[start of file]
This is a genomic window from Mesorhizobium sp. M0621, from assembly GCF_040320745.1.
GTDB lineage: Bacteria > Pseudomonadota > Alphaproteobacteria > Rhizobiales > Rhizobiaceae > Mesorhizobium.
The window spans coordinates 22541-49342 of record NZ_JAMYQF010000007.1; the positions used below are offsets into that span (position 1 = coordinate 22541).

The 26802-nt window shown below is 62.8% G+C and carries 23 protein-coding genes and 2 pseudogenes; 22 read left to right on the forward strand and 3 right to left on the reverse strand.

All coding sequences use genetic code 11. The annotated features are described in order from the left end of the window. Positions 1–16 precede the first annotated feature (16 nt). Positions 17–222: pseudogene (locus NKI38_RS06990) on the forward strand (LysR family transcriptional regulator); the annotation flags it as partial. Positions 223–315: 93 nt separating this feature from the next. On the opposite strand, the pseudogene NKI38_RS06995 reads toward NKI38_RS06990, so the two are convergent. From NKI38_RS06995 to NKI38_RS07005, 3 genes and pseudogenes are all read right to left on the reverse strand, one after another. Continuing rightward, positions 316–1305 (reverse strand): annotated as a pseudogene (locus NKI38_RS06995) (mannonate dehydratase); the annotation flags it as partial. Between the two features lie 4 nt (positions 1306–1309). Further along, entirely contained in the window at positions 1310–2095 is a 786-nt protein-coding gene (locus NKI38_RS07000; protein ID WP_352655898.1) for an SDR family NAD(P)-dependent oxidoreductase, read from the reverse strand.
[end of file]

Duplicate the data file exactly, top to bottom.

This is a genomic window from Mesorhizobium sp. M0621, from assembly GCF_040320745.1.
GTDB lineage: Bacteria > Pseudomonadota > Alphaproteobacteria > Rhizobiales > Rhizobiaceae > Mesorhizobium.
The window spans coordinates 22541-49342 of record NZ_JAMYQF010000007.1; the positions used below are offsets into that span (position 1 = coordinate 22541).

The 26802-nt window shown below is 62.8% G+C and carries 23 protein-coding genes and 2 pseudogenes; 22 read left to right on the forward strand and 3 right to left on the reverse strand.

All coding sequences use genetic code 11. The annotated features are described in order from the left end of the window. Positions 1–16 precede the first annotated feature (16 nt). Positions 17–222: pseudogene (locus NKI38_RS06990) on the forward strand (LysR family transcriptional regulator); the annotation flags it as partial. Positions 223–315: 93 nt separating this feature from the next. On the opposite strand, the pseudogene NKI38_RS06995 reads toward NKI38_RS06990, so the two are convergent. From NKI38_RS06995 to NKI38_RS07005, 3 genes and pseudogenes are all read right to left on the reverse strand, one after another. Continuing rightward, positions 316–1305 (reverse strand): annotated as a pseudogene (locus NKI38_RS06995) (mannonate dehydratase); the annotation flags it as partial. Between the two features lie 4 nt (positions 1306–1309). Further along, entirely contained in the window at positions 1310–2095 is a 786-nt protein-coding gene (locus NKI38_RS07000; protein ID WP_352655898.1) for an SDR family NAD(P)-dependent oxidoreductase, read from the reverse strand.